getPlugins() retrieves the entire plugin stack.
unregisterPlugin($plugin) allows you to remove a plugin from the stack. You may pass a plugin object, or the class name of the plugin you wish to unregister. If you pass the class name, any plugins of that class will be removed.
Zend Framework includes a plugin for error handling in its standard distribution.
The ActionStack plugin allows you to manage a stack of requests, and operates as a postDispatch plugin. If a forward (i.e., a call to another action) is already detected in the current request object, it does nothing. However, if not, it checks its stack and pulls the topmost item off it and forwards to the action specified in that request. The stack is processed in LIFO order.
You can retrieve the plugin from the front controller at any time using Zend_Controller_Front::getPlugin('Zend_Controller_Plugin_ActionStack'). Once you have the plugin object, there are a variety of mechanisms you can use to manipulate it.
getRegistry() and setRegistry(). Internally, ActionStack uses a Zend_Registry instance to store the stack. You can substitute a different registry instance or retrieve it with these accessors.
getRegistryKey() and setRegistryKey(). These can be used to indicate which registry key to use when pulling the stack. Default value is 'Zend_Controller_Plugin_ActionStack'.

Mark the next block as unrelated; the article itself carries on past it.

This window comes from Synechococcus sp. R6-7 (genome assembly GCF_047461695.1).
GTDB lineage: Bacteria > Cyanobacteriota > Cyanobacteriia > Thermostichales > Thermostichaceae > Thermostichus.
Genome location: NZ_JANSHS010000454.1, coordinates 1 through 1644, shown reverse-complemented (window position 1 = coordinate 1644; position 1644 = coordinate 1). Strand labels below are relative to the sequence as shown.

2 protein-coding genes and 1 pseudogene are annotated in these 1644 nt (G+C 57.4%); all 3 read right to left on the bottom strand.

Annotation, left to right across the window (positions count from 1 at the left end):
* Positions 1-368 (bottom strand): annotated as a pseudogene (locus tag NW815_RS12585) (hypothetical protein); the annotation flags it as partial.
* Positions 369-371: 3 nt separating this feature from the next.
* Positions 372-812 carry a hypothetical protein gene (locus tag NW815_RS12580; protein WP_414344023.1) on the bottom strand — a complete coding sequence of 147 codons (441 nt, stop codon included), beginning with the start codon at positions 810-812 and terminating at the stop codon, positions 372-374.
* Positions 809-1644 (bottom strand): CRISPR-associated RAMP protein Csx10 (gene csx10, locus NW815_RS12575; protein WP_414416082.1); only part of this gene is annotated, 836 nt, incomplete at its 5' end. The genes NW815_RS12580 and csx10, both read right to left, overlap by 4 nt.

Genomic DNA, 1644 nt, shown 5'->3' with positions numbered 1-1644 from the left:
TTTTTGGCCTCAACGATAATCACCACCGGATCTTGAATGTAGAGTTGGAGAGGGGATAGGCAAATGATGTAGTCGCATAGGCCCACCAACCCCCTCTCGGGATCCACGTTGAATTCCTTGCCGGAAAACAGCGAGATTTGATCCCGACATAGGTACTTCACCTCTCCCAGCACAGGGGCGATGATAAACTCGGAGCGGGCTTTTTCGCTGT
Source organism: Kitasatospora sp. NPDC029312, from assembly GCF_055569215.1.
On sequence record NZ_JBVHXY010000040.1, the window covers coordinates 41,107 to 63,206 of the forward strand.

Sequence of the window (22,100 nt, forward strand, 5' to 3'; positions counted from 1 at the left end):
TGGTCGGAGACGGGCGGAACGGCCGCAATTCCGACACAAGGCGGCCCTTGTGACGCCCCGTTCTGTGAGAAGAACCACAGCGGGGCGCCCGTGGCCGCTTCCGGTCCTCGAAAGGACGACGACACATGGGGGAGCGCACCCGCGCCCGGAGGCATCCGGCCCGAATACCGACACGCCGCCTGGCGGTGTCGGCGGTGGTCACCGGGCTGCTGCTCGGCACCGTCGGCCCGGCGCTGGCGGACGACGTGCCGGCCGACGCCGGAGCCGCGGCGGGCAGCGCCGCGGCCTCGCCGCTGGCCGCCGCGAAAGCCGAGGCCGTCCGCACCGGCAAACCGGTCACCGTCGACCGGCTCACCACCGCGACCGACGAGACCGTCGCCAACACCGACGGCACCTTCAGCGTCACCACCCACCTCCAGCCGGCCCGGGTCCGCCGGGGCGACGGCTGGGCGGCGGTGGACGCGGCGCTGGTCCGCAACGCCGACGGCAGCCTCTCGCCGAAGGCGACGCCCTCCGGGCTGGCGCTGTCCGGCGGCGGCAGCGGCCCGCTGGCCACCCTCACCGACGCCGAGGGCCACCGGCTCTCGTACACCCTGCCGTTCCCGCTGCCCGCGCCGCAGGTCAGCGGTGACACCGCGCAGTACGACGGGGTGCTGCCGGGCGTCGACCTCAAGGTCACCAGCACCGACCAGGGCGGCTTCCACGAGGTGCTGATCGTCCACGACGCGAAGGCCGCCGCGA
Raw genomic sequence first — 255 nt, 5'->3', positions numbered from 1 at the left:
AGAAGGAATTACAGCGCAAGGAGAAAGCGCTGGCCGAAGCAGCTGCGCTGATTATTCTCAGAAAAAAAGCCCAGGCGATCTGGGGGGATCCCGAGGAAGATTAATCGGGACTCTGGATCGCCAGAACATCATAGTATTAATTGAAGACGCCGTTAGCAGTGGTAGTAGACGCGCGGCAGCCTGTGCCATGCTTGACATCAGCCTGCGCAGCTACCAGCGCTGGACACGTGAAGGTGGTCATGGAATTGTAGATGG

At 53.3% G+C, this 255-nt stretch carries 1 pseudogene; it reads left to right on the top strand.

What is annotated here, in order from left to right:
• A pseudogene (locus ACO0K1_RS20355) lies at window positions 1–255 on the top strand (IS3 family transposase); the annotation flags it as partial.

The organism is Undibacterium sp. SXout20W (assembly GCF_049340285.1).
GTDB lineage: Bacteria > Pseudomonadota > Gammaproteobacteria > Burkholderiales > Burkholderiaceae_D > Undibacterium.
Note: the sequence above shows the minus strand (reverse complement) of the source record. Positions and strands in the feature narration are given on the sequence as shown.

getStack() allows you to retrieve the stack of actions in its entirety.
pushStack() and popStack() allow you to add to and pull from the stack, respectively. pushStack() accepts a request object.
An additional method, forward(), expects a request object, and sets the state of the current request object in the front controller to the state of the provided request object, and markes it as undispatched (forcing another iteration of the dispatch loop).
Zend_Controller_Plugin_ErrorHandler provides a drop-in plugin for handling exceptions thrown by your application, including those resulting from missing controllers or actions; it is an alternative to the methods listed in the MVC Exceptions section.
The primary targets of the plugin are:
Intercept exceptions raised when no route matched
Intercept exceptions raised due to missing controllers or action methods
Intercept exceptions raised within action controllers
In other words, the ErrorHandler plugin is designed to handle HTTP 404-type errors (page missing) and 500-type errors (internal error). It is not intended to catch exceptions raised in other plugins.
By default, Zend_Controller_Plugin_ErrorHandler will forward to ErrorController::errorAction() in the default module. You may set alternate values for these by using the various accessors available to the plugin:
setErrorHandlerModule() sets the controller module to use.
setErrorHandlerController() sets the controller to use.
setErrorHandlerAction() sets the controller action to use.